TITLE

Regional disparities in cancer mortality across the rural-urban axis: a case study from north-eastern Greece

AUTHOR(S)
Nikolaidis, C; Tentes, I; Lialiaris, T; Constantinidis, TC; Kortsaris, A
PUB. DATE
July 2015
SOURCE
Rural & Remote Health;Jul-Sep2015, Vol. 15 Issue 3, p1
SOURCE TYPE
Academic Journal
DOC. TYPE
Article
ABSTRACT
Introduction: The aim of this study was to identify differences in cancer mortality in north-eastern Greece, to describe potential drivers operating at the population level and to propose practical interventions and mitigation strategies. Methods: Cancer mortality data were collected from local registries using the WHO 10th edition of International Classification of Disease (ICD-10). The direct standardization method was used to address demographic differences in the two regions, with the Standard European Population as reference. Rate ratios (RR) were employed for comparisons and 95% confidence intervals (95%CI) were calculated according to the Poisson approximation method. Results: An increased risk of digestive system cancers (excluding liver neoplasms) was observed in rural versus urban areas (RR=1.25, 95%CI=1.02–1.54). Stomach cancer, in particular, was more prevalent in the older cohorts (>65 years), suggesting a historical epidemiological perspective. A more pronounced discrepancy was observed for prostate cancer mortality (RR=1.86, 95%CI=1.10–3.14), indicating a strong positive correlation with rurality. Conclusions: Cancer mortality disparities have been observed between rural and urban regions of north-eastern Greece. Health promotion and education, including improved access to medical facilities and early cancer screening, can help mitigate the burden and extend survival rates. Decreasing cancer staging at the time of diagnosis and reversing social and economic inequalities is key for combating these types of malignancy.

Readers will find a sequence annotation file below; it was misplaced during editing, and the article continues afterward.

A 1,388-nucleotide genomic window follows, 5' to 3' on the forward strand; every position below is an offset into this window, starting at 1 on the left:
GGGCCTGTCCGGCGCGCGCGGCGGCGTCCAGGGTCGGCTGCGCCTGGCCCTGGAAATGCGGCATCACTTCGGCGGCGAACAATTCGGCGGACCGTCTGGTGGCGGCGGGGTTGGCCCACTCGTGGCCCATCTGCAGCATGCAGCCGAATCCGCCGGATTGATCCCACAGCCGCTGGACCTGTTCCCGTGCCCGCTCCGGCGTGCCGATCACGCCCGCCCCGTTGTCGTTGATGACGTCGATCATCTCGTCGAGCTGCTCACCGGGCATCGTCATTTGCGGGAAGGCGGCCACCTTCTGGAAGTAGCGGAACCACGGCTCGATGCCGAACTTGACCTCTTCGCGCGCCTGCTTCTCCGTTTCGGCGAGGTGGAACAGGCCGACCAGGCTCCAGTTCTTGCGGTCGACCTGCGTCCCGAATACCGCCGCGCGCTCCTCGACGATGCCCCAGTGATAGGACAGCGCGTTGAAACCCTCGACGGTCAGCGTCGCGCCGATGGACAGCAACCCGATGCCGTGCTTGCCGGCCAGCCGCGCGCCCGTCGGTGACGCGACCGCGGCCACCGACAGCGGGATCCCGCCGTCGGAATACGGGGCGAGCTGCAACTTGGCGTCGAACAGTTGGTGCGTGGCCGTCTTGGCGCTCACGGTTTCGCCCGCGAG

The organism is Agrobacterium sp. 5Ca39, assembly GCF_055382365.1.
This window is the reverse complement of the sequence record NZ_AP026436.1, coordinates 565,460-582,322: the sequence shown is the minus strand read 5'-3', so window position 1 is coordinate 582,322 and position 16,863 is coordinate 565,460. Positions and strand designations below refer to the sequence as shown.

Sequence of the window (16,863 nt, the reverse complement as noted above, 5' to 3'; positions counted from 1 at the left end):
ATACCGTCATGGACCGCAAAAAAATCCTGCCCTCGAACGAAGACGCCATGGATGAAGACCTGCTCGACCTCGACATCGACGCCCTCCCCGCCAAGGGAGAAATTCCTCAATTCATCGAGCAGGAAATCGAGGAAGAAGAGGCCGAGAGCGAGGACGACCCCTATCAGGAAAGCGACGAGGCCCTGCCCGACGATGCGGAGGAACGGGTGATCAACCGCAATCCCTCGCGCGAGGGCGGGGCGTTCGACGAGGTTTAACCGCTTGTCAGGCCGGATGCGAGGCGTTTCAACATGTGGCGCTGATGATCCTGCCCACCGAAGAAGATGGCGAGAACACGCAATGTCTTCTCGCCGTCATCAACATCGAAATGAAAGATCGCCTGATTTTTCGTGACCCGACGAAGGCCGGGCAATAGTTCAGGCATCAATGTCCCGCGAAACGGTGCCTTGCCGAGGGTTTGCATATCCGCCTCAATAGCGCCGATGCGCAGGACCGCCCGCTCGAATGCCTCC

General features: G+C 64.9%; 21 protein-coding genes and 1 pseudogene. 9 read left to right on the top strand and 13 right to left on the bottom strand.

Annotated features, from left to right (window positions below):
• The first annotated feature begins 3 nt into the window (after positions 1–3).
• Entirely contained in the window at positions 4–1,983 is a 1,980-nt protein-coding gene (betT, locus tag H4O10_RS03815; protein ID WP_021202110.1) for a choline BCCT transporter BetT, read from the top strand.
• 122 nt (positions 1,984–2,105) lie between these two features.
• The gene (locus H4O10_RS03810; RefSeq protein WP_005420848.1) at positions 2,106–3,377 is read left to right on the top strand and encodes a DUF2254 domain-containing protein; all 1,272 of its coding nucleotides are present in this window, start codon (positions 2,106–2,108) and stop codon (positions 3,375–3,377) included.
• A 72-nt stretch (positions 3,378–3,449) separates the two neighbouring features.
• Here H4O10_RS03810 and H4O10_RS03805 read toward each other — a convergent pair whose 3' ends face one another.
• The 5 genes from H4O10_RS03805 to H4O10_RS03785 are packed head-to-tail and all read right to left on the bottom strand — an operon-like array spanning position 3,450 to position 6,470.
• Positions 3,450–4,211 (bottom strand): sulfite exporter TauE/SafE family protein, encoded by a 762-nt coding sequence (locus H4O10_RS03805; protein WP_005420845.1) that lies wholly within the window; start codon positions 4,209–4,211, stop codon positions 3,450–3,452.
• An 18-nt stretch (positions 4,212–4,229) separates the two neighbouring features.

ACCESSION #
108844444

 

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